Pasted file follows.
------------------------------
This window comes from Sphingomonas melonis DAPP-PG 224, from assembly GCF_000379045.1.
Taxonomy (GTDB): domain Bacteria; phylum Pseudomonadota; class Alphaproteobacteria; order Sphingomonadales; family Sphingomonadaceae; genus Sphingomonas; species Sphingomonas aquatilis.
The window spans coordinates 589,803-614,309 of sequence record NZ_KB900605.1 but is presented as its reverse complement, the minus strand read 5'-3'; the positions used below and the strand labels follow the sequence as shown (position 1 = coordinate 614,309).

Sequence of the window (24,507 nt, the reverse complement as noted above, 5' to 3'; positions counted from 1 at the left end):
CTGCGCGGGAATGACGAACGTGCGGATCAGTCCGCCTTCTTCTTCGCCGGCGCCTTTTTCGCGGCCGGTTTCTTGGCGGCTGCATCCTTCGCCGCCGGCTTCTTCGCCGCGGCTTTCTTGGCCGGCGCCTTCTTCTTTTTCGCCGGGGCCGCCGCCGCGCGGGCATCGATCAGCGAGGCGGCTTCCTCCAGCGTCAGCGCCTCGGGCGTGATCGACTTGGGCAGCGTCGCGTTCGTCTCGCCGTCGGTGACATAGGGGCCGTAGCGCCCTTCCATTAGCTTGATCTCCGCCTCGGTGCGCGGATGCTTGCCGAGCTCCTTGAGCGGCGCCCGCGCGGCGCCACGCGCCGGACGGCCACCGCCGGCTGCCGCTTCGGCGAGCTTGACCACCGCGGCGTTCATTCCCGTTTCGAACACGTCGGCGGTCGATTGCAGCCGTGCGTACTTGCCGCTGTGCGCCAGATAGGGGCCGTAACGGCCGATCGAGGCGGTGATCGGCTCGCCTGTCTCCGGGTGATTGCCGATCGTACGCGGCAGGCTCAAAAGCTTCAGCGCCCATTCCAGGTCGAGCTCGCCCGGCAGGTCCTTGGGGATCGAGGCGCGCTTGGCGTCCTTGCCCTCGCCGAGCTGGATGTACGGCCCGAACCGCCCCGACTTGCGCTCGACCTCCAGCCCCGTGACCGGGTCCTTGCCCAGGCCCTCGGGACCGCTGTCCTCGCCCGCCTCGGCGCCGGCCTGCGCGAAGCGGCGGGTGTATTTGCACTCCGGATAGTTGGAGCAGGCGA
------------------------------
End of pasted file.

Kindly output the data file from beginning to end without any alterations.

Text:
This window comes from Sphingomonas melonis DAPP-PG 224, from assembly GCF_000379045.1.
Taxonomy (GTDB): domain Bacteria; phylum Pseudomonadota; class Alphaproteobacteria; order Sphingomonadales; family Sphingomonadaceae; genus Sphingomonas; species Sphingomonas aquatilis.
The window spans coordinates 589,803-614,309 of sequence record NZ_KB900605.1 but is presented as its reverse complement, the minus strand read 5'-3'; the positions used below and the strand labels follow the sequence as shown (position 1 = coordinate 614,309).

Sequence of the window (24,507 nt, the reverse complement as noted above, 5' to 3'; positions counted from 1 at the left end):
CTGCGCGGGAATGACGAACGTGCGGATCAGTCCGCCTTCTTCTTCGCCGGCGCCTTTTTCGCGGCCGGTTTCTTGGCGGCTGCATCCTTCGCCGCCGGCTTCTTCGCCGCGGCTTTCTTGGCCGGCGCCTTCTTCTTTTTCGCCGGGGCCGCCGCCGCGCGGGCATCGATCAGCGAGGCGGCTTCCTCCAGCGTCAGCGCCTCGGGCGTGATCGACTTGGGCAGCGTCGCGTTCGTCTCGCCGTCGGTGACATAGGGGCCGTAGCGCCCTTCCATTAGCTTGATCTCCGCCTCGGTGCGCGGATGCTTGCCGAGCTCCTTGAGCGGCGCCCGCGCGGCGCCACGCGCCGGACGGCCACCGCCGGCTGCCGCTTCGGCGAGCTTGACCACCGCGGCGTTCATTCCCGTTTCGAACACGTCGGCGGTCGATTGCAGCCGTGCGTACTTGCCGCTGTGCGCCAGATAGGGGCCGTAACGGCCGATCGAGGCGGTGATCGGCTCGCCTGTCTCCGGGTGATTGCCGATCGTACGCGGCAGGCTCAAAAGCTTCAGCGCCCATTCCAGGTCGAGCTCGCCCGGCAGGTCCTTGGGGATCGAGGCGCGCTTGGCGTCCTTGCCCTCGCCGAGCTGGATGTACGGCCCGAACCGCCCCGACTTGCGCTCGACCTCCAGCCCCGTGACCGGGTCCTTGCCCAGGCCCTCGGGACCGCTGTCCTCGCCCGCCTCGGCGCCGGCCTGCGCGAAGCGGCGGGTGTATTTGCACTCCGGATAGTTGGAGCAGGCGA